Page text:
Although China seems to be a notable exception, in many countries the vaccine effort, the Omicron variant and new drugs have all helped to play a part in bringing the Covid pandemic under control.
Along with it, the Covid-induced global experiment in working from home is also coming to an end. With many countries now relaxing restrictions, the dust is settling and the workplace that has been reshaped by the pandemic is becoming better defined.
For many, hybrid working – the mix of working from home and the office and its proven ability to support better productivity – is perhaps the main way that things have changed.
Recruiters will be acutely aware of the importance of including hybrid working in job descriptions. Gallup recently asked workers what was most important to them when deciding whether to accept a new job offered by an employer.
The survey data from February 2022 found that 61% of respondents cited a greater work-life balance and better personal wellbeing as a requirement for their next job.
Some companies wholeheartedly embraced the flexible approach of hybrid working long before the pandemic. Many that didn’t, cite remote working created problems for key management duties and business activities, such as supervision, collaboration and training, to name but three.
Some employers have been held back by an unwillingness to try it out and judge hybrid working on its merits and have had to wait until now to see the proof.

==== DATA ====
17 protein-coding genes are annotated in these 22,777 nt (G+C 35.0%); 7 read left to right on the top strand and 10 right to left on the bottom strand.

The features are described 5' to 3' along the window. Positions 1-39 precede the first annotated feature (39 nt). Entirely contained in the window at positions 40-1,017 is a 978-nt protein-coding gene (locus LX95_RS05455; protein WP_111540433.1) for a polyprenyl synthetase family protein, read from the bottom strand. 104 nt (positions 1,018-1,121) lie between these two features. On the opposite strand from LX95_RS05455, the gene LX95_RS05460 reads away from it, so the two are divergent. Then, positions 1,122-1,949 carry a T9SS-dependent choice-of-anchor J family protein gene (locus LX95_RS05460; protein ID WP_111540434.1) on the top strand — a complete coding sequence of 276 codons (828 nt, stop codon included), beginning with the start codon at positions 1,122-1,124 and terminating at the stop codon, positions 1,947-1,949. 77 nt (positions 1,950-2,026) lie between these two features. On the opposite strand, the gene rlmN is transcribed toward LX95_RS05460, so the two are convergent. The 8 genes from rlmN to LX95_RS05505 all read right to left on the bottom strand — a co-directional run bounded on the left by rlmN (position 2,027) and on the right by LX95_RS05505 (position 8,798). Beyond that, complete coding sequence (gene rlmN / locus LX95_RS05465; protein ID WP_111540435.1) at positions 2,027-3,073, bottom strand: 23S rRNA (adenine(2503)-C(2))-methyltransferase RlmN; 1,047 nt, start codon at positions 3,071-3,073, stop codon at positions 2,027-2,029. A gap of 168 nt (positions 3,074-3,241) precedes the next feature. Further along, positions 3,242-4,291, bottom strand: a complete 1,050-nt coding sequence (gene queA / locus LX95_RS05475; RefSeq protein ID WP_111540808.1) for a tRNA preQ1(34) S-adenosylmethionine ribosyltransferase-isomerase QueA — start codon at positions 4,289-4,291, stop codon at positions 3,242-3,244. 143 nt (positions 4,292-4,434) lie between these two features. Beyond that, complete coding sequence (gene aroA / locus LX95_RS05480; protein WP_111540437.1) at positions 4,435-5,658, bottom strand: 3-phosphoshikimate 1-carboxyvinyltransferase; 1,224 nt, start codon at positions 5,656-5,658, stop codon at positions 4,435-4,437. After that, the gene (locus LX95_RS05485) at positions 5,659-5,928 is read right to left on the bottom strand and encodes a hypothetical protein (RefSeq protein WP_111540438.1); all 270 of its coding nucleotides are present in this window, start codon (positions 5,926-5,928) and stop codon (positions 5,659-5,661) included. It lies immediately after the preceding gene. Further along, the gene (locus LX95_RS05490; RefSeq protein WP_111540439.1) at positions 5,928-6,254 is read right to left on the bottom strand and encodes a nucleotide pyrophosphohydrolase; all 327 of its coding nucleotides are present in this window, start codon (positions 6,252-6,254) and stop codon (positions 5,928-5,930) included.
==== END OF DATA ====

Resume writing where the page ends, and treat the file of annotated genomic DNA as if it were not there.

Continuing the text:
Perhaps the most notable example is Google, which has long opposed the practice. However, the company required employees to return to the office from early April, but now this only needs to be for three days a week.
This is still way more than the most progressive tech companies. Atlassian, an Australian headquartered global IT service management software provider, must certainly be a leader when it comes to the work-life balance and working from home. It only requires attendance at the office four days a year.
Many recruiters might assume the case for hybrid working is an open and shut case. However, you would be sorely mistaken.
Faced with irrefutable proof, there are still some that refute the hybrid model and want to see a full five-day week return to the office. One of the most high-profile is the British Government.
Conservative MP Jacob Rees-Mogg, Minister of State for Brexit Opportunities and Government Efficiency, wrote to ministers of other government departments urging them to coerce staff to return rapidly to the office.
He has also been seen leaving notes in empty Whitehall workspaces saying: “I look forward to seeing you in the office very soon.” This is a move some have labelled as ‘patronising’ and ‘passive-aggressive’, sure-fire qualities that are at odds with recruiting for the modern workplace.
Citing his mandate to deliver efficiency, his motivation is to obtain taxpayer value from the prime real estate of London government ministry buildings by having full occupancy.
This is out of step with the approach of commercial businesses that are generating cost saving efficiencies from hybrid working by downsizing existing offices, relocating to smaller more economic premises, or even ditching the bricks and mortar model altogether.
There is a strong suspicion that this will lead to difficulties in recruiting government jobs, especially where younger workers are needed. With the talent shortage well established, it is likely that civil service jobs will look very unattractive against private sector roles.
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